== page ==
OK, here’s something I’ve never done in over a decade of blogging and content generation — I’m asking for input on a potential series of posts before I write them.
Because this is going to be a lot of work, and if there is no interest, there’s probably better ways to spend my time. Normally I wouldn’t care what people think about what I’m writing, but we’re talking probably a dozen future posts and a significant investment of time. That means less time to spend with my toes in the water and ass in the sand, my preferred way to pass time these days. If I’m going to give that up, seems prudent to inquire about the general level of interest before heading down this path.
Below is the beginning of Part 1 of the Hater’s Guide to Zillow. There’s not much here yet, that’s kind of the point, but there should be enough to glean the basic gist of the guide; at least as it exists in my head today. Let me know if you think this is something you might read, find useful, or at least entertaining. Just click “Like” or drop a quick comment. If you think it’s stupid, by all means, say so! Not asking for an in-depth analysis, not making any promises for future value, just trying to gauge general interest level before diving in.
Thanks for the input!
Preamble and Disclosures
This is Part One (of an unknown number) in a series of thoughts and prognostications about Zillow Group (ZG). More commonly known as just, “Zillow,” or even simply, “Z.” Thought by many in the real estate industry as a valued partner, contributor, even friend. Also thought by many to be the Spawn of Satan, destroyer of real estate agent careers, and quite possibly the harbinger of the end of all humanity. Seriously! Zillow killed off the dinosaurs too. #BlameZillow
In full disclosure, I worked for Zillow Group for over six years as their director of industry outreach. I retired in August 2018. While I may be biased positively toward ZG, I do have an inside perspective that very few possess — an active broker’s license, experience as an agent and broker-owner, and a Zillow Group employee who literally sat in the middle of the PR department, steps away from half of the C-suite. That perspective makes these ponderings, I hope, something of interest and use to those within the real estate industrial complex. Those consumers who for whatever reason want to see how the real estate sausage is made may also find this of interest. Then again, it’s quite likely no one will care. Whatever, I’m retired, I have lots of time, and I enjoy writing. This is what you get, make of it what you will.
For the Securities and Exchange Commission, Zillow Group attorneys, and Zillow conspiracy theorists, nothing I discuss here (or elsewhere) is confidential information. Not even close. I’m no longer privy to any sort of confidential, proprietary, or inside information within Zillow Group, and I wouldn’t repeat it if I was. I do have a few stock options, vested but not yet exercised, and I have a small holding of both Zillow and Zillow Group common stock, neither of which are remotely significant financially and have no impact on my opinions that follow.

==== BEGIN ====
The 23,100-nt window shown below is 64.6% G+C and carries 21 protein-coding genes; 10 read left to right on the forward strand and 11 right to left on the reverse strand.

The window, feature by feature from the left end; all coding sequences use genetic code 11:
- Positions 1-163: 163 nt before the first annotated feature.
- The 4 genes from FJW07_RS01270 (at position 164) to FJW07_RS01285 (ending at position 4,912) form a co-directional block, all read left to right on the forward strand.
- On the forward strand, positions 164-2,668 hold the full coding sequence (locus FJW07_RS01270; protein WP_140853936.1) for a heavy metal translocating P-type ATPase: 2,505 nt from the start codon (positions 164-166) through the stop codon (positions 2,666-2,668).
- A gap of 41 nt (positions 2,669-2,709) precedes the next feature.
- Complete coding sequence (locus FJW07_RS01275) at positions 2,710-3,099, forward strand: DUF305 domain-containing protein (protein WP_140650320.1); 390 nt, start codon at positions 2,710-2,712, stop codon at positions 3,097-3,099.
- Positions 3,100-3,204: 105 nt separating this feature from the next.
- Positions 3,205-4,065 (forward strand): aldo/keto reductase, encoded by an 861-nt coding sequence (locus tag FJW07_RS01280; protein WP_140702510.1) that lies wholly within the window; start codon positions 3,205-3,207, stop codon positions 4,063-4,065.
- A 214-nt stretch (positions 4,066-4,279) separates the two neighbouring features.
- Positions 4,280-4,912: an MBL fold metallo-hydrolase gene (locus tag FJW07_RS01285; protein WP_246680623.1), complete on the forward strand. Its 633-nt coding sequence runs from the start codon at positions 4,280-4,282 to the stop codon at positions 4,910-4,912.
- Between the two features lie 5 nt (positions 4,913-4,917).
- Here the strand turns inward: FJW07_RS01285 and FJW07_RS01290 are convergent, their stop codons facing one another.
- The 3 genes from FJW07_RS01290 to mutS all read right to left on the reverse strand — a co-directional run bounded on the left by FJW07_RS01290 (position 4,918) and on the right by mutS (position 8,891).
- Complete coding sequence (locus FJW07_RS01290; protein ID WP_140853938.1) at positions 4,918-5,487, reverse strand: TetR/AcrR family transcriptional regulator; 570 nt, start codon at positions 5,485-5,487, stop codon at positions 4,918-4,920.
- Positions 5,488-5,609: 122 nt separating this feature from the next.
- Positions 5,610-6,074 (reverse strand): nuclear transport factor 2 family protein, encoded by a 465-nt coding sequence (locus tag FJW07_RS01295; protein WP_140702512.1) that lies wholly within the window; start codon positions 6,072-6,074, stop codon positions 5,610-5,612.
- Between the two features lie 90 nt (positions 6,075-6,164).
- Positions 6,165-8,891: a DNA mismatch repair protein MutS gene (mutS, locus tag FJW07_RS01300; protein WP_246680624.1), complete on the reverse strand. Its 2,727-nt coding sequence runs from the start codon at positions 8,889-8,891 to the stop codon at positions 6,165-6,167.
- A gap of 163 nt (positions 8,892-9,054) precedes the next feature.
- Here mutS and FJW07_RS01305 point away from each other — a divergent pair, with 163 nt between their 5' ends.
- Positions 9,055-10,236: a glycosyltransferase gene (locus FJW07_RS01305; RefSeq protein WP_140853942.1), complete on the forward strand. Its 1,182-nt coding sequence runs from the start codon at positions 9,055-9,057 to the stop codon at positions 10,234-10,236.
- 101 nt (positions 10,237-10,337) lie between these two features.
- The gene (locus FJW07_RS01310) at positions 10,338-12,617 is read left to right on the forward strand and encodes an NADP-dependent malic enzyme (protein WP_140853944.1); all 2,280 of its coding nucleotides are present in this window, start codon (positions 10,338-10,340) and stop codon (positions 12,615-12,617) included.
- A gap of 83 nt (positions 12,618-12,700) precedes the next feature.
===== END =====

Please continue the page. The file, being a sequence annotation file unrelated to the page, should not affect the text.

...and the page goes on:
So take this writing, and those that follow, for what they are worth — the opinions of one person. Granted, one with a little different perspective than most, and one who will do their best to remain impartial but who will freely admit is a fanboy of Zillow Group’s mission and the team executing that mission.
Part 1: The Zestimate
In the beginning, there was the Zestimate.
Literally, the Zestimate was on Zillow before listings were. “Huh? How can there be a Zestimate if there are no listings?” Simple. Zillow started as a database of homes. Not homes for sale, homes. All homes. It was a year or so into Zillow’s existence before For Sale listings would appear on the site. Today, there are over 110 million homes in Zillow’s “living database of homes” (“living,” because new information, including homeowner-generated content, is constantly being added to the site).
While the actual data doesn’t exist, I’d bet large sums of money that it was about 30 seconds after the Zestimate first appeared online when some real estate agent somewhere said, “this Zestimate thing is bullshit.” More than twelve years later some are still mumbling that, and more.
What is a Zestimate?
What the Zestimate is Not
Why Consumers Like It
Why Zillow Displays It
Why the Zestimate is not Evil
Why Hating on the Zestimate is a Waste of Energy
Zestimate Objection Handling in Three EZ Steps
Future Parts of the Hater’s Guide to Zillow
- Becoming a brokerage.
- Becoming an MLS.
- Eliminating agents.
- Stealing listings.
- Selling back leads.
- Never makes a profit.
- Only cares about profits.
- Too consumer-centric.
- Decimating broker’s value.
- But, travel agents! (Founder’s motivation).
- Oh, Canada!
- Others as deemed necessary / fun.
The Short Story
Main beef: Accuracy
Average rant: “Zestimates SUCK. They are never right! Has Zillow ever been inside the house? Homeowners are delusional about home value, and it’s Zillow’s fault. ”
Primary Zillow talking point: The Zestimate is a starting point. It’s not a Zappraisal.
Perceived Objection Difficulty: 47
Actual Objection Difficulty: 3
Consumer perspective: Like getting an idea of home value without winding up in an agent’s database. Most understand putting a “Z” in front of the word “estimate” doesn’t change the definition of the word.